Whistleblower reveals ‘systematic’ humiliation of detainees
Videos suggest detainees were routinely subjected to emotional assaults
A former US soldier in Iraq has come forward with video of his fellow soldiers subjecting Iraqi detainees to what he describes as “mental, emotional, degrading” abuse.
US Army Specialist Ethan McCord was a member of Bravo Company, 2nd Battalion, 16th Infantry, the same unit that was involved in a 2007 helicopter attack in Baghdad shown in a leaked video released last April by WikiLeaks.
“I started to ‘acquire’ these videos and some pictures once I realized that what we are doing in Iraq is wrong,” McCord wrote on Wednesday in a blog entry at MichaelMoore.com. “These videos are of detainee abuse. Not the type of abuse that’s physical, but the mental, emotional, degrading type.”
In the three brief clips, soldiers are shown harassing a handcuffed and blindfolded detainee in a variety of ways. In one, a soldier repeatedly orders a detainee to hold his hands up and then put them down again — a sequence which McCord says went on for 45 minutes.
Another shows a soldier asking a terrified detainee, “Are you militia” and telling him he is “going to go to prison for that,” until being ordered to “stop talking to the detainees.” In the third, a soldier sings loudly and mockingly into the ear of a man who was detained for having an AK-47 in his home.
The use of deliberate humiliation as a means of softening up detainees prior to questioning became particularly notorious in connection with the Abu Ghraib scandal and was examined in detail in Errol Morris’s critically-acclaimed 2008 documentary Standard Operating Procedure.
“The MPs speak frankly, if not always lucidly, about conditions at the prison and the vague orders from higher-ups that allowed them to believe what they were doing was somehow OK,” Slate’s Dana Stevens wrote of the film. “They saw themselves as ‘softening up’ detainees for the real questioning that would take place later behind closed doors.”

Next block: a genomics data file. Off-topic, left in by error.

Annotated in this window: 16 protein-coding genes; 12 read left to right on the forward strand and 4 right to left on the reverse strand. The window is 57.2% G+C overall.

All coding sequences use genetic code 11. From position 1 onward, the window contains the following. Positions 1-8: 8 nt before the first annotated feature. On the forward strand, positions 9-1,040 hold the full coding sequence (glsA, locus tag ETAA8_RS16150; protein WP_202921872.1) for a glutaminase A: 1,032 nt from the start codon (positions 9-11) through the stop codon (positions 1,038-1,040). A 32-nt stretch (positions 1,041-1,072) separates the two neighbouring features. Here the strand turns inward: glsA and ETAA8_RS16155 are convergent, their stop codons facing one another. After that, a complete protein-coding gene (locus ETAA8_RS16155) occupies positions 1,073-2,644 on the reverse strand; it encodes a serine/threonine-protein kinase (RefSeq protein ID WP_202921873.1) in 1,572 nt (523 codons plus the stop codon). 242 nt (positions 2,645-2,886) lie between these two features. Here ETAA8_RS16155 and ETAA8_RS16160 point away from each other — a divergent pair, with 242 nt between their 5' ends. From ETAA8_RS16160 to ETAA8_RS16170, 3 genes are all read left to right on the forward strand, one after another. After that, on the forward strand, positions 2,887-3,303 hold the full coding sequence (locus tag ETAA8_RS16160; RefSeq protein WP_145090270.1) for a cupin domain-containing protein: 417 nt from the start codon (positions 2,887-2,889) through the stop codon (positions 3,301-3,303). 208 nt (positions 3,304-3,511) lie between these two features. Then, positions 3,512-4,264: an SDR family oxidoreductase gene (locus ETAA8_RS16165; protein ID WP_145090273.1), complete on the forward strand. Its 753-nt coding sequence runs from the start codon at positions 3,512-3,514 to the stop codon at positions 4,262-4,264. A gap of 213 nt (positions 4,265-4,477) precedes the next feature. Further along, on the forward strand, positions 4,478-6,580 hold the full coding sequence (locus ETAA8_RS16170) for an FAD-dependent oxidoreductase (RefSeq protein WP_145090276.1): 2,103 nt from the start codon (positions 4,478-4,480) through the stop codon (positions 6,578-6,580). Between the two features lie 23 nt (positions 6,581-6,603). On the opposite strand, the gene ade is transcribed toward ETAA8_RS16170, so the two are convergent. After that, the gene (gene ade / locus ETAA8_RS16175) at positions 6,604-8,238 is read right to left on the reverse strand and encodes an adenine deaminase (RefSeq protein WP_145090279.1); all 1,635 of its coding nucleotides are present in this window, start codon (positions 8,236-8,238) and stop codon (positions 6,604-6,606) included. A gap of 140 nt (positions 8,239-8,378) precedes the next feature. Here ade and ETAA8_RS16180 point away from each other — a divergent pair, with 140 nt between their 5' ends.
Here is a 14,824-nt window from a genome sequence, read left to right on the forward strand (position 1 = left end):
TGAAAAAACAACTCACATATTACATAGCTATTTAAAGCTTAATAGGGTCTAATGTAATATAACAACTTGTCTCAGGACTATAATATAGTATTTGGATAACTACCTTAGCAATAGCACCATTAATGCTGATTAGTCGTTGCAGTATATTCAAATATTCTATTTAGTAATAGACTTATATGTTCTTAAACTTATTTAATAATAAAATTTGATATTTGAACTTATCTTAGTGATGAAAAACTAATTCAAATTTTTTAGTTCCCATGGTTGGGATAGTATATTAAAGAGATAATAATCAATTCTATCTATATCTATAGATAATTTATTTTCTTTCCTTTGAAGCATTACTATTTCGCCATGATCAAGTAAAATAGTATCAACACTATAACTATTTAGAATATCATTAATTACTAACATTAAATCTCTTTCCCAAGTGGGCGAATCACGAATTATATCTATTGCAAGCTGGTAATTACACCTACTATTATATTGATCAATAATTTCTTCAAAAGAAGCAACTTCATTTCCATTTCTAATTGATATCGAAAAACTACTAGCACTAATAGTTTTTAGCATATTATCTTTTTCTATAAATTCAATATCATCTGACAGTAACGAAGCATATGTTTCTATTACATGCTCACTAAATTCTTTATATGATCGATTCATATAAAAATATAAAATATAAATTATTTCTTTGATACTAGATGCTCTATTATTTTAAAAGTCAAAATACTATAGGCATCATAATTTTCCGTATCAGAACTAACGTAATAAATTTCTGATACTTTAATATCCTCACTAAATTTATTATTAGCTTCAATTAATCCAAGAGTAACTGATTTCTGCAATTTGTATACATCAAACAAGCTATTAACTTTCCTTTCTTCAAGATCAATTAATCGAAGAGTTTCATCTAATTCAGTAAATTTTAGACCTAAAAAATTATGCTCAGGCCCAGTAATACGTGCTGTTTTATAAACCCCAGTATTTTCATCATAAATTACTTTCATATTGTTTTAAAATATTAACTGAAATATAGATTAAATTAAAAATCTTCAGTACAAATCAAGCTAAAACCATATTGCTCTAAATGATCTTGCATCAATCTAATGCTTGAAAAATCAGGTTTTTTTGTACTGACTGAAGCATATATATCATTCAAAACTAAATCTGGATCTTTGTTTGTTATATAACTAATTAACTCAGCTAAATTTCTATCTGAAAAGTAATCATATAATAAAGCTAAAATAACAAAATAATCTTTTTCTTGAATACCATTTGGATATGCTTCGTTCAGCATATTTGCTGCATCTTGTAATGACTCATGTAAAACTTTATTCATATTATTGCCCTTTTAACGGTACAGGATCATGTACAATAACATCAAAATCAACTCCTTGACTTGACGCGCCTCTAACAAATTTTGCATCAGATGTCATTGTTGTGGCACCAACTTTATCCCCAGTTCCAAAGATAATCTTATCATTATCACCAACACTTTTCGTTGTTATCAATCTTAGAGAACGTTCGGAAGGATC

“My two cents worth of opinion,” Morris told an interviewer, “is that this is not just a war of humiliation but a war of sexual humiliation at its core, and the entire foreign policy. I wouldn’t even think it’s fair to say that America has a foreign policy in the years since 9/11, but if it has had a foreign policy, the foreign policy is, show them whose [sic] boss, humiliate them like they have humiliated us.”
Although the harassment shown in McCord’s clips does not rise to the same level of sexual abuse as was present at Abu Ghraib, it appears to be similarly designed to “show them who’s boss” and break down the detainees’ will to resist.
“I’ve held on to these for three years now, debating on how to release them responsibly,” McCord writes. “I want to point out, first hand, that these soldiers are doing EXACTLY as they have been trained. I’m not trying to excuse their behavior, but simply pointing out that this is a systematic problem. While your anger may initially be placed with the soldiers in the videos, I think your anger should be directed towards the system that trained them.”
This is not the first time that McCord has spoken out since the release last April of the WikiLeaks “Collateral Murder” video. As summarized by Dan Froomkin at Huffington Post, that video shows “a U.S. Army Apache helicopter in Baghdad in 2007 repeatedly opening fire on a group of men that included a Reuters photographer and his driver — and then on a van that stopped to rescue one of the wounded men. None of the members of the group were taking hostile action, contrary to the Pentagon’s initial cover story.”